Uber Takes Cloud Security For A Ride

Cloud security has had a rough ride of it recently, and this past week its driver was the $68bn global transportation company, Uber.


Earlier this week, it was revealed that the personal details of Uber’s 57 million drivers and had been stolen back in 2016. The company then made matters worse by not reporting the breach to international data regulators, and instead paid the perpetrators $100,000 to delete the sensitive files and cover up the incident.


However, Uber’s failure to disclose the breach goes beyond non-adherence to best practice and journeys into the realm of the unethical. With such a large amount of sensitive data at stake, Uber was certainly obliged to report the breach immediately. It is no wonder then that it has made headlines and incensed both customers and legal authorities internationally.


This is not the first time Uber has driven into a security and PR storm, though. Back in 2015 a breach with a similar cause was disclosed a year after it was originally discovered. The cause then, and on this occasion, was elementary and easily avoidable.


How The Attack Happened

As well as using GitHub to store source code, the programmers at Uber had used a GitHub repository to upload security credentials, the keys to Uber’s servers hosted on Amazon. All it then took was for the hackers to find the keys and drive off with ‘the car’. In this case, the ‘car’ was driving license details, along with many other personal records of Uber’s international customers, including names, email addresses and phone numbers – none of which was encrypted, or protected by anything more than a username and password.


As discussed on this blog earlier this year, these breaches would be less common if companies took the shared responsibility model more seriously and adhered closer to cloud security best practices.


How The Breach Could Have Been Prevented

There are several ways Uber could have prevented this attack. By using two-factor authentication, which GitHub now provides, an extra layer of security would have prevented the hackers from logging into their account. The use of SSH keys and the separation of login details and code would also have reduced the risk. In addition, access could have been limited by implementing an SDP (software-defined perimeter) approach to their data itself. This would have leveraged multiple identification factors to ring-fence data that the hackers wanted to see, and thus making a breach far less likely.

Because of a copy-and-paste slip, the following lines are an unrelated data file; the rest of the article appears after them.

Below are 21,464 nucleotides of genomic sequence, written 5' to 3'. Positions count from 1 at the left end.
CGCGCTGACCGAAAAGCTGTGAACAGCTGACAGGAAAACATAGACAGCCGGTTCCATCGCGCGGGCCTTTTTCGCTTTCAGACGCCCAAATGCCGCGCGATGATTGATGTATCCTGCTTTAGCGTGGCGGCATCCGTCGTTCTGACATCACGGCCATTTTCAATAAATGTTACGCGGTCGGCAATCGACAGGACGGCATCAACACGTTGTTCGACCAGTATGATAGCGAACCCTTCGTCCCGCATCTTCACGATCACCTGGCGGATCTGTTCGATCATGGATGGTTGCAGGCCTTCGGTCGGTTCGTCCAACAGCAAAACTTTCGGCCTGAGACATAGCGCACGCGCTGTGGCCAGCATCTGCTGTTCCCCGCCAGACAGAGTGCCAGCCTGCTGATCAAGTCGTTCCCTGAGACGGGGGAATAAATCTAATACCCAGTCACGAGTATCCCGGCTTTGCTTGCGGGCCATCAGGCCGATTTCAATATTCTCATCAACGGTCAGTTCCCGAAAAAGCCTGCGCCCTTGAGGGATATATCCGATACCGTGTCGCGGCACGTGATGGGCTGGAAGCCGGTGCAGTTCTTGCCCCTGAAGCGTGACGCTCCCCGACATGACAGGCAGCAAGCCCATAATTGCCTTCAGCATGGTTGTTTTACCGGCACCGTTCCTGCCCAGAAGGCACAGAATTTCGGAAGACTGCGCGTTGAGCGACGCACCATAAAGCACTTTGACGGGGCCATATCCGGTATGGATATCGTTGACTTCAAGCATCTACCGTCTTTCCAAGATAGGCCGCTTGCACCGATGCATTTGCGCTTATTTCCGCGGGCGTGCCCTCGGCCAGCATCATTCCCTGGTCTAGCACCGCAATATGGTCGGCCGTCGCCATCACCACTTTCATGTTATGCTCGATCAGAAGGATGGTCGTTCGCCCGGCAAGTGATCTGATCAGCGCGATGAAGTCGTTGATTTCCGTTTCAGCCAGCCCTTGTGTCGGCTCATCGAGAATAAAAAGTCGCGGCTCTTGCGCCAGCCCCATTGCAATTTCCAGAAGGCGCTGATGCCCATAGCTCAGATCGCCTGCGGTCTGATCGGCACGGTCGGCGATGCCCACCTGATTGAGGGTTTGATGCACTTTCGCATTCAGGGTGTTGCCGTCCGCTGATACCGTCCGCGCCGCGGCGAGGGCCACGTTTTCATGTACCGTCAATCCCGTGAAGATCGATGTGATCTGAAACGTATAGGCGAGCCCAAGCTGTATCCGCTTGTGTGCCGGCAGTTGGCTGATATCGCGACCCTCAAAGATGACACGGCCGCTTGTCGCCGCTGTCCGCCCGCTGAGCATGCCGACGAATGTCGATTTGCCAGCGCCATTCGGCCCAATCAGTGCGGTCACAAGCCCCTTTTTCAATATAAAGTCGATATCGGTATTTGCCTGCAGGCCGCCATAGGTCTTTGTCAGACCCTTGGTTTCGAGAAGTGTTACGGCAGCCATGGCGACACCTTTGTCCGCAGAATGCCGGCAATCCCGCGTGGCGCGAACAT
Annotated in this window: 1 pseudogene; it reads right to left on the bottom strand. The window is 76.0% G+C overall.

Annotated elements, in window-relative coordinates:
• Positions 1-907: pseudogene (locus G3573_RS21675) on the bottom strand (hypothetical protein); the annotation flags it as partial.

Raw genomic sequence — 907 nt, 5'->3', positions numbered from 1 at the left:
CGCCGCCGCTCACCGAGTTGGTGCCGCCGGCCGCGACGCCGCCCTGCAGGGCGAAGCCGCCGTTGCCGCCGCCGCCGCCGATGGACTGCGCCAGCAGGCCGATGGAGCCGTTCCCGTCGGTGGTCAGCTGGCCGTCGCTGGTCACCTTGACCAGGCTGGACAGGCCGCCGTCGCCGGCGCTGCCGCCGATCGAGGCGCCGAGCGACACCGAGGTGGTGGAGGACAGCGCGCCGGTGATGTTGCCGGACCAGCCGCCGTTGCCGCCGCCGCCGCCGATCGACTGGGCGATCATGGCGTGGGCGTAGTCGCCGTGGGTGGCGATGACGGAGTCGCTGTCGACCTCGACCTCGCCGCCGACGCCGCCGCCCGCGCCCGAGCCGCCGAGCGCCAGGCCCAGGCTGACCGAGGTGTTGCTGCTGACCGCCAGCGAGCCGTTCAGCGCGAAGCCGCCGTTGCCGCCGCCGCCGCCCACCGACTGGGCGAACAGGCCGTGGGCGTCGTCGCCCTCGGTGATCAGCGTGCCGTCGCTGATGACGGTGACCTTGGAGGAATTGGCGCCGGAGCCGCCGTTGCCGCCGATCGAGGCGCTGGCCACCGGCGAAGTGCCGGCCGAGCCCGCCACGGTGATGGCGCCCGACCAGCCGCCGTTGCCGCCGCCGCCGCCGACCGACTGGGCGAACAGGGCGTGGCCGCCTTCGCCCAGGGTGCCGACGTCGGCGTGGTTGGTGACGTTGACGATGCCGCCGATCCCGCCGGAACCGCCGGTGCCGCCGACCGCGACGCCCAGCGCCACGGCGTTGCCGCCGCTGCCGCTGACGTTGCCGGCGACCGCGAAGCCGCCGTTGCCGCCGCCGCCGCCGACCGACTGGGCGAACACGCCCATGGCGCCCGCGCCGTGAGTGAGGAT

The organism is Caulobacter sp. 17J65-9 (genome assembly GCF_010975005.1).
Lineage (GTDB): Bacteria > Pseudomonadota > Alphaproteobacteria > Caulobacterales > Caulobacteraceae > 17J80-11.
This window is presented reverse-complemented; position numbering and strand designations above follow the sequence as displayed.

Of course, cloud computing is the modern world of IT. It offers companies, much greater agility and enables them to deliver applications at a fraction of the cost and time. However, the shared responsibility model is a policy that must be adopted to ensure customer data is stored securely in the cloud by both the cloud provider, and the organization using it. In this way, companies can avoid being the next one to be taken for a ride.


Check Point’s Cloud Security Solution

Check Point vSEC compliments native cloud security controls to ensure customers can fulfill their shared security responsibilities. With Check Point vSEC, customers can secure their workloads and applications running in cloud environments, minimizing threats from breaches, data leakage as well as zero-day threats. Check Point vSEC provides comprehensive threat prevention security, access, identity, strong authentication, compliance reporting and multi-cloud connectivity to help organizations embrace the cloud with confidence.


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